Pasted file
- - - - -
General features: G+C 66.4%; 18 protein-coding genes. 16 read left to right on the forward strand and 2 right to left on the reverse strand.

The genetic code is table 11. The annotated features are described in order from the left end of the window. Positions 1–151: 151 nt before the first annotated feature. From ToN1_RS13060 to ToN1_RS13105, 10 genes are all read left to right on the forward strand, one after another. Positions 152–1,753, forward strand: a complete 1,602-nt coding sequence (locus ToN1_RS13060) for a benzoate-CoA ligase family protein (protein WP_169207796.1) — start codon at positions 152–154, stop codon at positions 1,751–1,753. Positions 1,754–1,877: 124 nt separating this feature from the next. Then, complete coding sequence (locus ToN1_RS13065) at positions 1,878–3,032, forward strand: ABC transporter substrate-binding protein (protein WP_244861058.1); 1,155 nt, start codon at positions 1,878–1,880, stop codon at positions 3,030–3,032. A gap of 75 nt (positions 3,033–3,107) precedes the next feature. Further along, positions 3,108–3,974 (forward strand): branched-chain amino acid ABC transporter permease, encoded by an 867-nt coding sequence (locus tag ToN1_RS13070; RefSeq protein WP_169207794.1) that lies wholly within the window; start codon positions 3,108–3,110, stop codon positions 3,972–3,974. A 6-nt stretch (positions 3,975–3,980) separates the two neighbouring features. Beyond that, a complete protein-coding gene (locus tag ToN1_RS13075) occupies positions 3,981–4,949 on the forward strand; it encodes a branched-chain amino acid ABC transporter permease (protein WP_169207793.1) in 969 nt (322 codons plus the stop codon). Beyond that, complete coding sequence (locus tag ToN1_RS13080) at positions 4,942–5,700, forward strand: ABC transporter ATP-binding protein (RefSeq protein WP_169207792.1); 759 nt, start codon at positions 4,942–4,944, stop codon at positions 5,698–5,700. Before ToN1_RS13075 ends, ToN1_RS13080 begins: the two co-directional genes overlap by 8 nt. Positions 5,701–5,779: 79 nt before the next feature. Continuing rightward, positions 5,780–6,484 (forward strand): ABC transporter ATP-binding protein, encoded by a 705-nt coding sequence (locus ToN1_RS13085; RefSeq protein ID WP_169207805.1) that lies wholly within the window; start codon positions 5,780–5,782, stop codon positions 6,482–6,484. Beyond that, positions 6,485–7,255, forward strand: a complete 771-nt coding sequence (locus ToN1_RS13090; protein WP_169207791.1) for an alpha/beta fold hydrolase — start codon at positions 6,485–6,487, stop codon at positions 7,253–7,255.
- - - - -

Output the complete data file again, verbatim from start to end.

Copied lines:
General features: G+C 66.4%; 18 protein-coding genes. 16 read left to right on the forward strand and 2 right to left on the reverse strand.

The genetic code is table 11. The annotated features are described in order from the left end of the window. Positions 1–151: 151 nt before the first annotated feature. From ToN1_RS13060 to ToN1_RS13105, 10 genes are all read left to right on the forward strand, one after another. Positions 152–1,753, forward strand: a complete 1,602-nt coding sequence (locus ToN1_RS13060) for a benzoate-CoA ligase family protein (protein WP_169207796.1) — start codon at positions 152–154, stop codon at positions 1,751–1,753. Positions 1,754–1,877: 124 nt separating this feature from the next. Then, complete coding sequence (locus ToN1_RS13065) at positions 1,878–3,032, forward strand: ABC transporter substrate-binding protein (protein WP_244861058.1); 1,155 nt, start codon at positions 1,878–1,880, stop codon at positions 3,030–3,032. A gap of 75 nt (positions 3,033–3,107) precedes the next feature. Further along, positions 3,108–3,974 (forward strand): branched-chain amino acid ABC transporter permease, encoded by an 867-nt coding sequence (locus tag ToN1_RS13070; RefSeq protein WP_169207794.1) that lies wholly within the window; start codon positions 3,108–3,110, stop codon positions 3,972–3,974. A 6-nt stretch (positions 3,975–3,980) separates the two neighbouring features. Beyond that, a complete protein-coding gene (locus tag ToN1_RS13075) occupies positions 3,981–4,949 on the forward strand; it encodes a branched-chain amino acid ABC transporter permease (protein WP_169207793.1) in 969 nt (322 codons plus the stop codon). Beyond that, complete coding sequence (locus tag ToN1_RS13080) at positions 4,942–5,700, forward strand: ABC transporter ATP-binding protein (RefSeq protein WP_169207792.1); 759 nt, start codon at positions 4,942–4,944, stop codon at positions 5,698–5,700. Before ToN1_RS13075 ends, ToN1_RS13080 begins: the two co-directional genes overlap by 8 nt. Positions 5,701–5,779: 79 nt before the next feature. Continuing rightward, positions 5,780–6,484 (forward strand): ABC transporter ATP-binding protein, encoded by a 705-nt coding sequence (locus ToN1_RS13085; RefSeq protein ID WP_169207805.1) that lies wholly within the window; start codon positions 5,780–5,782, stop codon positions 6,482–6,484. Beyond that, positions 6,485–7,255, forward strand: a complete 771-nt coding sequence (locus ToN1_RS13090; protein WP_169207791.1) for an alpha/beta fold hydrolase — start codon at positions 6,485–6,487, stop codon at positions 7,253–7,255.